NME Review: Temples - 'Sun Structures'
The Kettering revivalists’ debut is the full psych package - minus the drugs
Bubble perms and mystical medallions. Crushed-velvet shirts and sparkling silver blouses. Psychedelic fractals and crystal mascara tears. A bassist who’s the spit of a young Rodriguez and tassels all over the shop. Aesthetically, Temples are clearly the lizard kings of the new psychedelia, peyote-chewing riders on the storm, born pop stars out to precisely mirror their antique San Fran acid-rock sounds with a look that couldn’t be designed to get more beatings around the pubs of Kettering if they added a Piers Morgan mask. The model lovechild of Jim Morrison, Marc Bolan, John Hassall and Timothy Leary, singer James Edward Bagshaw is a true cosmic dancer, but he’s no fool either, with one keen eye on dragging the psych revival chartward.
“Take me away to the Twilight Zone!” sings Bagshaw in honeyed, hallucinogenic tones on the opening ‘Shelter Song’, but it’s clear tonight that his real destination is the arena stage. Throughout this hazy, charmed hour, Temples mingle note-perfect ‘Nuggets…’-era references – The Electric Prunes, 13th Floor Elevators, The Monkees’ ‘Head’, Love, ‘Rubber Soul’, The Byrds, The Zombies and step-inside-the-kaleidoscope Tibetan drones galore – but never once take their foot off the melody pedal, making ‘Mesmerise’, ‘The Golden Throne’ and ‘Test Of Time’ sound like modern rejuvenations of psych in the same way that The Last Shadow Puppets gave orchestral ’60s lounge pop a blast of musical Optrex.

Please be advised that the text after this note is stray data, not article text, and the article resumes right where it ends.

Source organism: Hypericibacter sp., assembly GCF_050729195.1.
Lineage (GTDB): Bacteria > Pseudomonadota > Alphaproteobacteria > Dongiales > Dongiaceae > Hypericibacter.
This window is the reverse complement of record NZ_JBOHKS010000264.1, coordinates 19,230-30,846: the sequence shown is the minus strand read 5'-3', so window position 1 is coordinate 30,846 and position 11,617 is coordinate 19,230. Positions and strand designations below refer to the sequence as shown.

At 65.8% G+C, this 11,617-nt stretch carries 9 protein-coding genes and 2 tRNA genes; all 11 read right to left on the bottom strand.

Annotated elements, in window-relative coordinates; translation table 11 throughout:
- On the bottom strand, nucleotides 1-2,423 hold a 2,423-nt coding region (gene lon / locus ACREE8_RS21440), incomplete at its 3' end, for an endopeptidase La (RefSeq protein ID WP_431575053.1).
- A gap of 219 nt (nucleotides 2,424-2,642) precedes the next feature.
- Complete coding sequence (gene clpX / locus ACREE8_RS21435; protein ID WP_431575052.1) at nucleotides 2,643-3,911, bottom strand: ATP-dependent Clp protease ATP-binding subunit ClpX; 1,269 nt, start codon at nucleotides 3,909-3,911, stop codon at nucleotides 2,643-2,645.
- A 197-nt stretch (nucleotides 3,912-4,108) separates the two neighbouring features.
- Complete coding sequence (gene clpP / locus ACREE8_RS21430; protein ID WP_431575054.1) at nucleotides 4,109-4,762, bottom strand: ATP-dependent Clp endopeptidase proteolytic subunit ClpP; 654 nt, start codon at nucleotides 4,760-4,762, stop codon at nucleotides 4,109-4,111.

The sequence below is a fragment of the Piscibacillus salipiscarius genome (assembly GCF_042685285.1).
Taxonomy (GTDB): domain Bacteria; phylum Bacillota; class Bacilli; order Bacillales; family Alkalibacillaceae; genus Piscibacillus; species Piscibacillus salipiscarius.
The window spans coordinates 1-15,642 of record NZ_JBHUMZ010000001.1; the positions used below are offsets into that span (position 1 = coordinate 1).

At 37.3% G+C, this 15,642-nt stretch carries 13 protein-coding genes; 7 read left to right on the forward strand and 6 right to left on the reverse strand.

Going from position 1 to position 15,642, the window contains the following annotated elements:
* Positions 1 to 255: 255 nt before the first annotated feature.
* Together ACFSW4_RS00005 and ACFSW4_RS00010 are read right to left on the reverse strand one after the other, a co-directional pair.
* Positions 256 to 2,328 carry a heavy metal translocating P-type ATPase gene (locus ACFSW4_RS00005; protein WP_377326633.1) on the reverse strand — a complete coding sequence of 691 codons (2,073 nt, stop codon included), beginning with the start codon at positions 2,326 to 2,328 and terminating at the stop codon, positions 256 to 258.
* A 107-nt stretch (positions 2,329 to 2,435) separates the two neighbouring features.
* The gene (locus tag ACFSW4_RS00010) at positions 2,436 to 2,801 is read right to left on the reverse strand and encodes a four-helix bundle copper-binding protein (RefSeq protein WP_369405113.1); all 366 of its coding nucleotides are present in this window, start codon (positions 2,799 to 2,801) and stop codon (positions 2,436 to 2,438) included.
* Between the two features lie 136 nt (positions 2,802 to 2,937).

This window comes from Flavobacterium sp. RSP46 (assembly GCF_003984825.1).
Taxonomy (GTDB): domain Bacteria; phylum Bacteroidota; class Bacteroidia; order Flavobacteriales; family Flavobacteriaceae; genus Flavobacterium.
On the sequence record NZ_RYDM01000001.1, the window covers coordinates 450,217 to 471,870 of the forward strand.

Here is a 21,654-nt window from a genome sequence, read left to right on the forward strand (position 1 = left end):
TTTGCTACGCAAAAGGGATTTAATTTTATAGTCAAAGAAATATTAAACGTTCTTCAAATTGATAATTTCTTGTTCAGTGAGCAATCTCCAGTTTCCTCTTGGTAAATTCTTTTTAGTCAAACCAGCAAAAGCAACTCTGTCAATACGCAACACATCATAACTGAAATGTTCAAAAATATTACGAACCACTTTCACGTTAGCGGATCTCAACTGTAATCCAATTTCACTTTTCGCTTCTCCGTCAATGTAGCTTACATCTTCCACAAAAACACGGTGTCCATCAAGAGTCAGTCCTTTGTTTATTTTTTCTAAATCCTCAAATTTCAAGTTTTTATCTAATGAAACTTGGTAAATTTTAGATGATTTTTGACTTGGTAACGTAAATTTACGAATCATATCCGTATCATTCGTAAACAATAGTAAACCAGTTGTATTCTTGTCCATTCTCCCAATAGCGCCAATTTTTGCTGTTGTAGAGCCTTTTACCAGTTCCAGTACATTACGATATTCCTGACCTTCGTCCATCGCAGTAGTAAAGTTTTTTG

Bagshaw’s tendency to spout arcane guff about the Odyssey, desert rituals, buried crystals and dancing on the stones is pure hippy mimicry. Sonically, though, this is a fresh and energised ’60s homage. Aside from distorting their guitars until they sound like walruses mating in tribute to new psych commanders Tame Impala, they add Arabian grooves to ‘Sand Dance’, pastoral Byrdsian tones to ‘Move With The Season’ and glam tinges to ‘Keep In The Dark’, right down to the tiger-footed stomp, glittery handclaps and honking horns.
The only real failing of ‘Sun Structures’ is that, for all its mythical summonings of Woodstock, Hair and the age of Aquarius, it doesn’t actually sound like it does any drugs. Not a nibble. At no point do Temples craft the sort of brand-new noise that could only have been made by four thoroughly ‘enlightened’ young men sitting in four individual fridges, each peeling a differently coloured mongoose to try to recreate the sound they can hear coming from their shins. But you build a firm framework before trying to shatter it, and ‘Sun Structures’ is as solid as they come.